Comedy Central, the self-described “leading brand for all things funny,” and network that airs South Park, Chappelle’s Show, and Workaholics, determined that an episode from NBC’s network television show The Office was too controversial to broadcast on cable. Cancel culture struck again and forced Comedy Central to yank the “Diversity Day” episode of the popular mockumentary from the network.
Comedy Central bent the knee to the outrage mob and removed the “Diversity Day” episode of The Office, according to Newsweek. Comedy Central recently aired a marathon of the first season of The Office. Noticeably missing was the second episode, “Diversity Day.”
The second episode of Season 1 originally aired on March 29, 2005. The episode, which was written by B.J. Novak and directed by Ken Kwapis, features Michael Scott being overtly racially insensitive as he attempts to hold a racial diversity seminar. Scott performs a two-bit impression of a Chris Rock stand-up from his 1996 “Bring the Pain” comedy album.
Scott, played by Steve Carell, constantly disregards the professional advice from the Dunder Mifflin corporate diversity trainer, played by Larry Wilmore. Scott instructs the Dunder Mifflin employees to wear index cards with different races on them, which only exacerbates the situation.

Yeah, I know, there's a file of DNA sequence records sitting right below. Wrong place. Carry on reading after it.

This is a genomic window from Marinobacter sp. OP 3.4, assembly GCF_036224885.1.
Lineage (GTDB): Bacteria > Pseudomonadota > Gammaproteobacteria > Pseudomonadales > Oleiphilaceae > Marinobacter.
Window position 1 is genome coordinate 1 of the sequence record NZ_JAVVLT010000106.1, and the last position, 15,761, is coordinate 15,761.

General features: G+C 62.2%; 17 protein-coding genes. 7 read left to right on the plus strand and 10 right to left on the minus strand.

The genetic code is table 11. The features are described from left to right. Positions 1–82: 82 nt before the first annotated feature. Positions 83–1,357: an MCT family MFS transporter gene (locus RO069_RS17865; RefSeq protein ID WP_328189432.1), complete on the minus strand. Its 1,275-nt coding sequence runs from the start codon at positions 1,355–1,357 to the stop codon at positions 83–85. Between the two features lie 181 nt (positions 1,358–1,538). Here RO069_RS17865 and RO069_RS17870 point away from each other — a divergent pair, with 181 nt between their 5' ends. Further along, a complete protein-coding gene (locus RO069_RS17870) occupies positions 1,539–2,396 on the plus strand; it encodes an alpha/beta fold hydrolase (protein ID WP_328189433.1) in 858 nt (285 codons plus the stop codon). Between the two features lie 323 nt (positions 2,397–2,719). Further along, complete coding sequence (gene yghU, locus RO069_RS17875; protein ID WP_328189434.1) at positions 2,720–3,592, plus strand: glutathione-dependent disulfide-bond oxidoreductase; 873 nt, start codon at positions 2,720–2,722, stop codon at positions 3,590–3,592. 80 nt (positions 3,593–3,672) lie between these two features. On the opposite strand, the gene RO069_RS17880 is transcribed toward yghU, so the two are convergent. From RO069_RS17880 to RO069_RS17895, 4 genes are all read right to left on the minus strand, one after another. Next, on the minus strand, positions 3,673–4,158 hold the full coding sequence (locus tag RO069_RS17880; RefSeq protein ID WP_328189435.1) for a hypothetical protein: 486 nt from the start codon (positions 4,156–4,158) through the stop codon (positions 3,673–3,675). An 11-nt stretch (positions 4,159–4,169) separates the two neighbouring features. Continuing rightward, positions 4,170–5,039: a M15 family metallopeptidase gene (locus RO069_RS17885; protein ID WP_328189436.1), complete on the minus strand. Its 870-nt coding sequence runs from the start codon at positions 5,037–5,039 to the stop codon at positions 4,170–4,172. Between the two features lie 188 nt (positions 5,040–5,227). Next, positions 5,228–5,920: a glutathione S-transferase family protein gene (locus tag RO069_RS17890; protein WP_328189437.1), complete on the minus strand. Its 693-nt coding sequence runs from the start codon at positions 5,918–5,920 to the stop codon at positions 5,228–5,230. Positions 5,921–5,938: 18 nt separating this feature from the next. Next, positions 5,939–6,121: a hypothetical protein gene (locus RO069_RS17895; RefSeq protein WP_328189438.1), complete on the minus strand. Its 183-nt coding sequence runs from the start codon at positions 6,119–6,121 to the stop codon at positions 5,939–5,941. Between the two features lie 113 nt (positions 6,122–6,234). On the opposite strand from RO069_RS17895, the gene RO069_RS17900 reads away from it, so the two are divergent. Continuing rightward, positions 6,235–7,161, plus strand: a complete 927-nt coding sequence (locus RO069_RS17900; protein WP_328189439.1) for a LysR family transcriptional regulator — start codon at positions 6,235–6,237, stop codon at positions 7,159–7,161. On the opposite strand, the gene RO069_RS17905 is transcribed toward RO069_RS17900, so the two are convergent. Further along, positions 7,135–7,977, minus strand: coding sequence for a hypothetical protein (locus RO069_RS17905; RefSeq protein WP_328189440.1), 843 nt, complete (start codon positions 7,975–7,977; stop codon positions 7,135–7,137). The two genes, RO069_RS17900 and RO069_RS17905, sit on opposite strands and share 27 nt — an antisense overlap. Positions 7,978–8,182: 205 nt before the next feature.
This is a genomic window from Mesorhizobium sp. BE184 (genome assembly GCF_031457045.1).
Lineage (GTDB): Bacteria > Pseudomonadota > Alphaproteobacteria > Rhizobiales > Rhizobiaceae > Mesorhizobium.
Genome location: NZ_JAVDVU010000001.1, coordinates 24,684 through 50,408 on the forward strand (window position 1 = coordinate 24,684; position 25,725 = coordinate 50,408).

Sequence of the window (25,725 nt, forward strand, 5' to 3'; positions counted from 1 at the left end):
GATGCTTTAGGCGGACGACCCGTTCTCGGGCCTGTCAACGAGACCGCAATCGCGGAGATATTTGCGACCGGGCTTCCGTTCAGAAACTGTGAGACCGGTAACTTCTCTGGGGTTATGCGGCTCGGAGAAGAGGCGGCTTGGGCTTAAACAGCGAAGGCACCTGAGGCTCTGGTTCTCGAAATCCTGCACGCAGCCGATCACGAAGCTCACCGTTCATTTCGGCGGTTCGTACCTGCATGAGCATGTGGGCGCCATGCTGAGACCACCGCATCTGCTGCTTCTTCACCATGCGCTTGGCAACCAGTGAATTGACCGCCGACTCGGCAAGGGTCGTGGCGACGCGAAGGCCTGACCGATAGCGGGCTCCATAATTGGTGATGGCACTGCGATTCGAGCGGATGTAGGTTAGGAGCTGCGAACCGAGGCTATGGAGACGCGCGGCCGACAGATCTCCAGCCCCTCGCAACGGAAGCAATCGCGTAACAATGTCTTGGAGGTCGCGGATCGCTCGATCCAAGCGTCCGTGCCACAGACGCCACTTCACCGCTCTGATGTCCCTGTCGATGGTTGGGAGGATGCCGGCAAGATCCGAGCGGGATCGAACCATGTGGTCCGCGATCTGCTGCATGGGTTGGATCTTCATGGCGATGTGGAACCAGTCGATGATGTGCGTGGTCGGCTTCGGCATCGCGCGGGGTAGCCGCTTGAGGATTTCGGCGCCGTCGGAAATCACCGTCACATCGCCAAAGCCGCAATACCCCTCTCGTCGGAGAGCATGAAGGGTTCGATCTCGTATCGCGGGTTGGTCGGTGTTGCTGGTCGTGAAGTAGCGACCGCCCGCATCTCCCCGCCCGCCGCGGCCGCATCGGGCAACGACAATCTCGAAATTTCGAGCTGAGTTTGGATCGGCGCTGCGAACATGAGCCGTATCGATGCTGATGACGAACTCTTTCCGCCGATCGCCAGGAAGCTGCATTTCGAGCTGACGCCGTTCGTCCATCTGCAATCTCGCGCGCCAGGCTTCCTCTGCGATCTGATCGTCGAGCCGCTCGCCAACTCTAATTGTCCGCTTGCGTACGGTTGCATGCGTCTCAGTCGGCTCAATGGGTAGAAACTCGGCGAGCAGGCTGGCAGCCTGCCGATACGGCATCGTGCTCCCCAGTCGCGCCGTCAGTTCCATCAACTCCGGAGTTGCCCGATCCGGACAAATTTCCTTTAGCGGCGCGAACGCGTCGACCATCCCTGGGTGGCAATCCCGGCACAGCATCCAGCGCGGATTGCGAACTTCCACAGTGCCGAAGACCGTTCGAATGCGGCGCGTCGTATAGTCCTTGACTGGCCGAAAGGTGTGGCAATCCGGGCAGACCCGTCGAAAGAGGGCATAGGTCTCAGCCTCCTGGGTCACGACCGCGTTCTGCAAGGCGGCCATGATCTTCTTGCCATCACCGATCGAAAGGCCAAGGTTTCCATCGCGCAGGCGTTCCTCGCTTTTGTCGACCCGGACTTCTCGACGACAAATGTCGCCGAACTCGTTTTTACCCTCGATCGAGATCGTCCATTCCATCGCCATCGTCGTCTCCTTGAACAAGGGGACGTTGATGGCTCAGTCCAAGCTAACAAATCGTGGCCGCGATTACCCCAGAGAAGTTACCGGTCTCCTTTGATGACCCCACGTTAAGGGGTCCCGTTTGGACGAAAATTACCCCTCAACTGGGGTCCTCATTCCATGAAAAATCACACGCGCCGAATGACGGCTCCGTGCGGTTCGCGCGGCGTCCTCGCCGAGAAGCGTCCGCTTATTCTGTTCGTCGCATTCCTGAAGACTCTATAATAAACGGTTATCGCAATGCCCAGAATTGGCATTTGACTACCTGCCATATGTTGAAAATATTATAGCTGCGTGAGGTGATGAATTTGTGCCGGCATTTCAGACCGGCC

In 2018, Carell warned that the current overly-offended climate makes a reboot of The Office likely “impossible.”
“I think because of [The Office being on Netflix] there’s been a resurgence in interest in the show, and talk about bringing it back. But apart from the fact that I just don’t think that’s a good idea, it might be impossible to do that show today and have people accept it the way it was accepted ten years ago. The climate’s different. I mean, the whole idea of that character, Michael Scott, so much of it was predicated on inappropriate behavior. I mean, he’s certainly not a model boss. A lot of what is depicted on that show is completely wrong-minded. That’s the point, you know? But I just don’t know how that would fly now. There’s a very high awareness of offensive things today — which is good, for sure. But at the same time, when you take a character like that too literally, it doesn’t really work.”
Ricky Gervais, who is the co-creator, co-writer, director, and stars as David Brent of the original British version of The Office, agreed with Carell that the show would be canceled in current times for being “offensive.”
“I mean, now it would be canceled. I’m looking forward to when they pick out one thing and try to cancel it,” Gervais said in a 2021 BBC interview. “Someone said they might try to cancel it one day, and I say, ‘Good, let them cancel it. I’ve been paid!'”